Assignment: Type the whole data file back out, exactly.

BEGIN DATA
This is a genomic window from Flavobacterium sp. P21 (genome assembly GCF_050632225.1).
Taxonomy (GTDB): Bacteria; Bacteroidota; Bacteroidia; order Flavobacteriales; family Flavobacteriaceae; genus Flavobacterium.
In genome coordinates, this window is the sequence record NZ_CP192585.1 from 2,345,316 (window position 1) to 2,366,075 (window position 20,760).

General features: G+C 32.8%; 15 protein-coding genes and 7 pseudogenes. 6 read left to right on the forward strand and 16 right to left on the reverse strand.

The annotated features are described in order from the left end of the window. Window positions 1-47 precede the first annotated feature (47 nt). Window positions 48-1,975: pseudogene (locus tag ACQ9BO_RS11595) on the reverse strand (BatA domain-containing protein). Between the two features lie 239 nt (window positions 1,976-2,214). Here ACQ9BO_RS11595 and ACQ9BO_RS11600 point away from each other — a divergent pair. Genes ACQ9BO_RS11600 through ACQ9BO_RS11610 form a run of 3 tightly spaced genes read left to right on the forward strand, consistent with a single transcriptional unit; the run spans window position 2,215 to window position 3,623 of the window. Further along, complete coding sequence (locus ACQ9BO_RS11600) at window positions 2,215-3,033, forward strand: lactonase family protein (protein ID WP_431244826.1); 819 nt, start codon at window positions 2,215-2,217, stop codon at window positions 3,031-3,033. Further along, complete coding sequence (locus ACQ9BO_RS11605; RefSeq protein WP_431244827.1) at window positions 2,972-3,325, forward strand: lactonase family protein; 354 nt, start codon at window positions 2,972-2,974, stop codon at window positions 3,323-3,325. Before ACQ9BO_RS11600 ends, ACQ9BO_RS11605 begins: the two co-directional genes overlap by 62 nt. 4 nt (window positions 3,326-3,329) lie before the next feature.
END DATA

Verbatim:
This is a genomic window from Flavobacterium sp. P21 (genome assembly GCF_050632225.1).
Taxonomy (GTDB): Bacteria; Bacteroidota; Bacteroidia; order Flavobacteriales; family Flavobacteriaceae; genus Flavobacterium.
In genome coordinates, this window is the sequence record NZ_CP192585.1 from 2,345,316 (window position 1) to 2,366,075 (window position 20,760).

General features: G+C 32.8%; 15 protein-coding genes and 7 pseudogenes. 6 read left to right on the forward strand and 16 right to left on the reverse strand.

The annotated features are described in order from the left end of the window. Window positions 1-47 precede the first annotated feature (47 nt). Window positions 48-1,975: pseudogene (locus tag ACQ9BO_RS11595) on the reverse strand (BatA domain-containing protein). Between the two features lie 239 nt (window positions 1,976-2,214). Here ACQ9BO_RS11595 and ACQ9BO_RS11600 point away from each other — a divergent pair. Genes ACQ9BO_RS11600 through ACQ9BO_RS11610 form a run of 3 tightly spaced genes read left to right on the forward strand, consistent with a single transcriptional unit; the run spans window position 2,215 to window position 3,623 of the window. Further along, complete coding sequence (locus ACQ9BO_RS11600) at window positions 2,215-3,033, forward strand: lactonase family protein (protein ID WP_431244826.1); 819 nt, start codon at window positions 2,215-2,217, stop codon at window positions 3,031-3,033. Further along, complete coding sequence (locus ACQ9BO_RS11605; RefSeq protein WP_431244827.1) at window positions 2,972-3,325, forward strand: lactonase family protein; 354 nt, start codon at window positions 2,972-2,974, stop codon at window positions 3,323-3,325. Before ACQ9BO_RS11600 ends, ACQ9BO_RS11605 begins: the two co-directional genes overlap by 62 nt. 4 nt (window positions 3,326-3,329) lie before the next feature.